The Arizona Independent Redistricting Commission has less than six months to redraw the state’s political divisions, but for the next several weeks, they’ll be mired in the administrative work necessary to facilitate their lofty task.Read More »
The word “transparency” gets tossed around a lot these days. Activists demand it and politicians promise it. As Arizona’s Independent Redistricting Commission prepares to redraw the lines that will define the state’s congressional and legislative districts, exactly what level of transparency the commission will achieve remains unclear.Read More »
If Arizona Democrats thought nothing could be worse than the 2010 election results, they might want to hold their collective breath as the Independent Redistricting Commission gets to work.Read More »
Explosive growth seemed to assure that Pinal County would anchor one of Arizona’s nine congressional districts in 2012, and recently released census data further fueled the speculation.Read More »
Placing the “I” word in front of Redistricting Commission doesn’t mean it’s really independent.
Now that the commission is fully constituted, they'll soon begin redrawing the state's legislative and congressional lines. At stake is the state's political landscape for the next ten years. And while most everyone agrees on the gravity of task, disagreements abound on just how "independent" the panel can be.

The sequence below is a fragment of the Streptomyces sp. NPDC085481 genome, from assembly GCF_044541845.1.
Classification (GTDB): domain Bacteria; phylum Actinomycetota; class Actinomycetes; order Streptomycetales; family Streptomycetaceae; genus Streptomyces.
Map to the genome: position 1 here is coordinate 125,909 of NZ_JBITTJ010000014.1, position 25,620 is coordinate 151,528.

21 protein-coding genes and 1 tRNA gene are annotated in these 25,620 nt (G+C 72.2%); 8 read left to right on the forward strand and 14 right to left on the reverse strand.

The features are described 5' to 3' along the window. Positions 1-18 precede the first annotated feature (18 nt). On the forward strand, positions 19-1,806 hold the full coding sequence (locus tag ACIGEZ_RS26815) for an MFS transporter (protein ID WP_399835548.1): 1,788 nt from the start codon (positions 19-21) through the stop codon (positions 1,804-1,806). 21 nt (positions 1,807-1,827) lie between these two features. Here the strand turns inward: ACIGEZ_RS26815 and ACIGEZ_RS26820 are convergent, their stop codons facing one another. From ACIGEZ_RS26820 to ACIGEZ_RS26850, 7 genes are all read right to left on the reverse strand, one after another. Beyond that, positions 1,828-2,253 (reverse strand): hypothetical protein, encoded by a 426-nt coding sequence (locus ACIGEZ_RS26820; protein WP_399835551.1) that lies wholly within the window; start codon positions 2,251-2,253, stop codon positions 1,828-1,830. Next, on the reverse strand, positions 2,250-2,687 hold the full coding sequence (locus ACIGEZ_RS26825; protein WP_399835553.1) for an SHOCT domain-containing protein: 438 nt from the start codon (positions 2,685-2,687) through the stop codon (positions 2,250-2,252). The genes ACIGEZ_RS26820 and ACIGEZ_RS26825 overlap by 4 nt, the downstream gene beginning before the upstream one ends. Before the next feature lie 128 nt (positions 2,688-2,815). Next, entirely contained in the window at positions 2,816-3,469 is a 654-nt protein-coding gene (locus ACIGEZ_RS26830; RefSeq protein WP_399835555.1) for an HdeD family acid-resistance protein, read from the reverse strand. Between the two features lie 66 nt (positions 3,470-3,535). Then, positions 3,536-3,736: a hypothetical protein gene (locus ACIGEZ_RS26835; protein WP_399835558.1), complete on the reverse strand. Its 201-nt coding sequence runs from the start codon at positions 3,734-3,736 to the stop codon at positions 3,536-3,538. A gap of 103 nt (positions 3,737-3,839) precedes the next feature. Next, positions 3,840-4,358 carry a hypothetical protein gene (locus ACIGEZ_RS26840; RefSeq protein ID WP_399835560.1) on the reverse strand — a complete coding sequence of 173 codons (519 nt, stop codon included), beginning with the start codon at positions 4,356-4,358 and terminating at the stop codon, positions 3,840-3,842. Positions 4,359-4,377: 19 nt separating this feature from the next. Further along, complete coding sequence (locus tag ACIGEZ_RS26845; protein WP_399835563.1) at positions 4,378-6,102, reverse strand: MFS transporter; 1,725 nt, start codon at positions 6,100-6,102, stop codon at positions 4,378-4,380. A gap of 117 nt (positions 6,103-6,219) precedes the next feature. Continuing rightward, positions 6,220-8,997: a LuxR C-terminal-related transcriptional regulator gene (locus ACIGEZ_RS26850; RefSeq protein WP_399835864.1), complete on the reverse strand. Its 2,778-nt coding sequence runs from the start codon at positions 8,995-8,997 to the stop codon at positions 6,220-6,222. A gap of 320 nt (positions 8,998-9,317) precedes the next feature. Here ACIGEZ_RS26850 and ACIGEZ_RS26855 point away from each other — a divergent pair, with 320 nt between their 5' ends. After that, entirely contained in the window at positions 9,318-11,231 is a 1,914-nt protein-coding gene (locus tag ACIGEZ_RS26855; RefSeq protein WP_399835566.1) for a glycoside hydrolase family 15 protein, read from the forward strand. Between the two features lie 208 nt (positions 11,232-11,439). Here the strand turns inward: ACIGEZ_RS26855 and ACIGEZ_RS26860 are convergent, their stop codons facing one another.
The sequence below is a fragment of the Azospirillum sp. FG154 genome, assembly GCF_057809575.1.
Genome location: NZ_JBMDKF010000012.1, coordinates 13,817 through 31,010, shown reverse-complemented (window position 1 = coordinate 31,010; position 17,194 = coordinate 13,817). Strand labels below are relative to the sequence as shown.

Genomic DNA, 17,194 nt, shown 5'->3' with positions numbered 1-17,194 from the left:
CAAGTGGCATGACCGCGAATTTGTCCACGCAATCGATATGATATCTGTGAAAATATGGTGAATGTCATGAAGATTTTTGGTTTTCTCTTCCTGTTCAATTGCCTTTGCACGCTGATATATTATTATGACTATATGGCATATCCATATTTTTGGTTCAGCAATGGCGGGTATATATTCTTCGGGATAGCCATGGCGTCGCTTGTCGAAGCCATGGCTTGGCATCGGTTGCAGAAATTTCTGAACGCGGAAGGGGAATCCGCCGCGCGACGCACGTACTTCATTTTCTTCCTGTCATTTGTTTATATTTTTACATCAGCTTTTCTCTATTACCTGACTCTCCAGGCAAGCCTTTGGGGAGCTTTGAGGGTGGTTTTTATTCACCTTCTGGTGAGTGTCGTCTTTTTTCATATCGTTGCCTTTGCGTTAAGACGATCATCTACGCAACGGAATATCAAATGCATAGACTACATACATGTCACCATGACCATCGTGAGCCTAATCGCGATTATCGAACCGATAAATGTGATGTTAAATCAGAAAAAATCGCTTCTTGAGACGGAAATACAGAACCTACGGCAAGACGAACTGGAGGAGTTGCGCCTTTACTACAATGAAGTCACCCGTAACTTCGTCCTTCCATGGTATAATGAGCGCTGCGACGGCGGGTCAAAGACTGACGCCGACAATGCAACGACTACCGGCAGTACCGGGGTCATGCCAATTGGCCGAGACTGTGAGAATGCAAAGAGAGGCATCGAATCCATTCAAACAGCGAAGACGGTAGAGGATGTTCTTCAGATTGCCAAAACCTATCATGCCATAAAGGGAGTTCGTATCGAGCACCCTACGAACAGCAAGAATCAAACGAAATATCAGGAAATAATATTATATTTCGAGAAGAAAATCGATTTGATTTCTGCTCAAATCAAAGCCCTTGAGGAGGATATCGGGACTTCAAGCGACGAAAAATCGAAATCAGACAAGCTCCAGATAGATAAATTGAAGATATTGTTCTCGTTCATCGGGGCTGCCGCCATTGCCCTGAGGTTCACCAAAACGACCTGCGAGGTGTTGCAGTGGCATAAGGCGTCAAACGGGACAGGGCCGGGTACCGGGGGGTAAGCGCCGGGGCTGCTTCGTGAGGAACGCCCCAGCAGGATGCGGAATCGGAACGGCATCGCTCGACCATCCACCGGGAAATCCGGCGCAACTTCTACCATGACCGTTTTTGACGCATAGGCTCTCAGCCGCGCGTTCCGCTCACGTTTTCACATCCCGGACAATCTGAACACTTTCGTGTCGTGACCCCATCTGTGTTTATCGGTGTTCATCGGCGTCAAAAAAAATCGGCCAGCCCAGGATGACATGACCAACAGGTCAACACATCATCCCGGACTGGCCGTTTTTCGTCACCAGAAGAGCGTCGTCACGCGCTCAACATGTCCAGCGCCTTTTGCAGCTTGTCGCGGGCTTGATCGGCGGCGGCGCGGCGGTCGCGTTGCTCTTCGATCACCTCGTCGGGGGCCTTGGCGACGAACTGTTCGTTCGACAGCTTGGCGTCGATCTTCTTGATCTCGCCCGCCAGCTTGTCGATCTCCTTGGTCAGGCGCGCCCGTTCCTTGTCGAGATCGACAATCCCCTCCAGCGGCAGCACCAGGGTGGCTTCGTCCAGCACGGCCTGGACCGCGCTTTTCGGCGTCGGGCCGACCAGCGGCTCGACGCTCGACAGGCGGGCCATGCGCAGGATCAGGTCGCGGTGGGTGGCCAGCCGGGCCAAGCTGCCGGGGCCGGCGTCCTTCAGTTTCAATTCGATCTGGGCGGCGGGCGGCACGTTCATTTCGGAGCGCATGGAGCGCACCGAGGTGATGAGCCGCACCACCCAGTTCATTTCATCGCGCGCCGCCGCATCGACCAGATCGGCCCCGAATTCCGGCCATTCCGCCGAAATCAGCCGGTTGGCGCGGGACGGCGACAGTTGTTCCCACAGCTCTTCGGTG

Decennial census data released Thursday confirmed that Arizona’s population has grown by nearly every measure, but experts said they expected to see even higher rates of growth.Read More »
Arizona’s Hispanic population grew far faster than other groups over the past decade, and children of Hispanic ancestry now outnumber those who are white, according to 2010 Census numbers released Thursday.Read More »
Maricopa County has added more people – almost a million – than any other U.S. county in the past decade, but that growth has slowed substantially since the economy soured, according Census Bureau estimates released Monday.Read More »
The last statement James Huntwork made as a member of the first Independent Redistricting Commission in his last meeting in June 2009 was that the next IRC would need “a lot of money.”
How much money the newly seated IRC will need is a mystery.
But the thinking of those involved with the first one is that the legal disputes, which consumed so much money last time, will be fewer this time.
The four partisan members of the Independent Redistricting Commission appointed a politically independent chairwoman on Tuesday, and made public pledges to cooperate with each other through what some believe will turn into anything but a nonpartisan task.Read More »